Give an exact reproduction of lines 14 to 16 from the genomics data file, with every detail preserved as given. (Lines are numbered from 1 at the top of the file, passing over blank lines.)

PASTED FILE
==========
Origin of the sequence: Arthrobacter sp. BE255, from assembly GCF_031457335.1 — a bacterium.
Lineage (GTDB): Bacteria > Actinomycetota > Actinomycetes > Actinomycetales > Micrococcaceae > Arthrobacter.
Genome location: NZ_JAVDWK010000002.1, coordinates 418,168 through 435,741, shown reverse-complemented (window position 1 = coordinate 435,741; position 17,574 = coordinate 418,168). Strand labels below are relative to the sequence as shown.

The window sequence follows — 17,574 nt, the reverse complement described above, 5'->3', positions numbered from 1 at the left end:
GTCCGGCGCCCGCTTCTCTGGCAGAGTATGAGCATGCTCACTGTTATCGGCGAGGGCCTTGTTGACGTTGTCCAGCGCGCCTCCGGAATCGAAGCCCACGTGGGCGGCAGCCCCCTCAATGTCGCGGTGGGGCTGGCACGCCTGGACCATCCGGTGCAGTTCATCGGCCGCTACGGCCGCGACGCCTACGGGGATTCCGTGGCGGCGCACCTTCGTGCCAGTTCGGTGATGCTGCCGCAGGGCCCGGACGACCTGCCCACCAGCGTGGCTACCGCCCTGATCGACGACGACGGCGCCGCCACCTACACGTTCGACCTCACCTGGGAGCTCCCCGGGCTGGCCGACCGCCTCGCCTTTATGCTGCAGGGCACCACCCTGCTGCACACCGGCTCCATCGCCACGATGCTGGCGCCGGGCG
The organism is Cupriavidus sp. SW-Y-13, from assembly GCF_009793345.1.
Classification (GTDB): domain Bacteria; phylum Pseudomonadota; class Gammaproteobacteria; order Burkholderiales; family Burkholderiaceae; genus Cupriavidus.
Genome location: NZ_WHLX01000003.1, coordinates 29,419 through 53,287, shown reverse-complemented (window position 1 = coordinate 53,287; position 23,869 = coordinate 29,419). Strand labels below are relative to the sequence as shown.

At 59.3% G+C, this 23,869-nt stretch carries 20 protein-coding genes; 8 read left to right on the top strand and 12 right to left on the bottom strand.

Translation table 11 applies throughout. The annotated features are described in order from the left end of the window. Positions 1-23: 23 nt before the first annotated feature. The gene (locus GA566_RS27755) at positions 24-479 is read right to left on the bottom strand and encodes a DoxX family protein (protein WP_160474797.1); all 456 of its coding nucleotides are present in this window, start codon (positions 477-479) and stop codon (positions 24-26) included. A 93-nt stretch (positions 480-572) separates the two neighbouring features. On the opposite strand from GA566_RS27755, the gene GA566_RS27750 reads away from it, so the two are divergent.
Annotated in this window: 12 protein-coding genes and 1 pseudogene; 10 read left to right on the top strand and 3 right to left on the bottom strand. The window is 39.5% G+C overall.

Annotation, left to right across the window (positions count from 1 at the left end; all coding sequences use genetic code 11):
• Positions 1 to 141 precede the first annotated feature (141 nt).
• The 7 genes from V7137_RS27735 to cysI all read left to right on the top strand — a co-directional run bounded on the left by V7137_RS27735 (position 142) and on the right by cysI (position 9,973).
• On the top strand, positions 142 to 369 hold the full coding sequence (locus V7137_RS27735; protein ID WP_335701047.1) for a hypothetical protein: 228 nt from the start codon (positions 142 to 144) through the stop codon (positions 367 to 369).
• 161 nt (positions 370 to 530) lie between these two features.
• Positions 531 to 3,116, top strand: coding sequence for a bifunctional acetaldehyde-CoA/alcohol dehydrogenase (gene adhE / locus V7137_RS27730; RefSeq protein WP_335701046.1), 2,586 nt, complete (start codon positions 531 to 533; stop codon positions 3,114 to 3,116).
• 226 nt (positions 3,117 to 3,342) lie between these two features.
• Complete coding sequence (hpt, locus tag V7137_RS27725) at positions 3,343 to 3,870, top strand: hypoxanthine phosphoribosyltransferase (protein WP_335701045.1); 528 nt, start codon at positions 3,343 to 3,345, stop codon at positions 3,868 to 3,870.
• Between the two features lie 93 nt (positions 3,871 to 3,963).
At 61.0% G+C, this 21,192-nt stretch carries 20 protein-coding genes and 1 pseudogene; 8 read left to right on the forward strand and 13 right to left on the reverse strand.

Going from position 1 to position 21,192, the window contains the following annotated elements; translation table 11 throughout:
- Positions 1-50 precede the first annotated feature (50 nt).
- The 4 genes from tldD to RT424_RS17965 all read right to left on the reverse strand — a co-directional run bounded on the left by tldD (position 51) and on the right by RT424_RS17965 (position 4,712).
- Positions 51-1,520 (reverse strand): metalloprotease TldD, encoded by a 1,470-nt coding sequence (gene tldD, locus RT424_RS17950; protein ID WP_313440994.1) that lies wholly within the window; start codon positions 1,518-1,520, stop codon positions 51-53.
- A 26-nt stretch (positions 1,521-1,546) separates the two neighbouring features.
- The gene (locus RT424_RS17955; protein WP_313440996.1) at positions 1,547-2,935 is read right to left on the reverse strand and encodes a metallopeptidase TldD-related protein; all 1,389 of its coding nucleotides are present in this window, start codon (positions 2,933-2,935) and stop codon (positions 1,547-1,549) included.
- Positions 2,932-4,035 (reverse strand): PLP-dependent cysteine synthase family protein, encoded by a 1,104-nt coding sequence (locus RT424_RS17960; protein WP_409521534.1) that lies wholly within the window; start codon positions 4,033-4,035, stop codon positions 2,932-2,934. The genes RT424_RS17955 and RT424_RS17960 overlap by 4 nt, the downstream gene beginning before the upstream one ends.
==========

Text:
• The 7 genes from V7137_RS27735 to cysI all read left to right on the top strand — a co-directional run bounded on the left by V7137_RS27735 (position 142) and on the right by cysI (position 9,973).
• On the top strand, positions 142 to 369 hold the full coding sequence (locus V7137_RS27735; protein ID WP_335701047.1) for a hypothetical protein: 228 nt from the start codon (positions 142 to 144) through the stop codon (positions 367 to 369).
• 161 nt (positions 370 to 530) lie between these two features.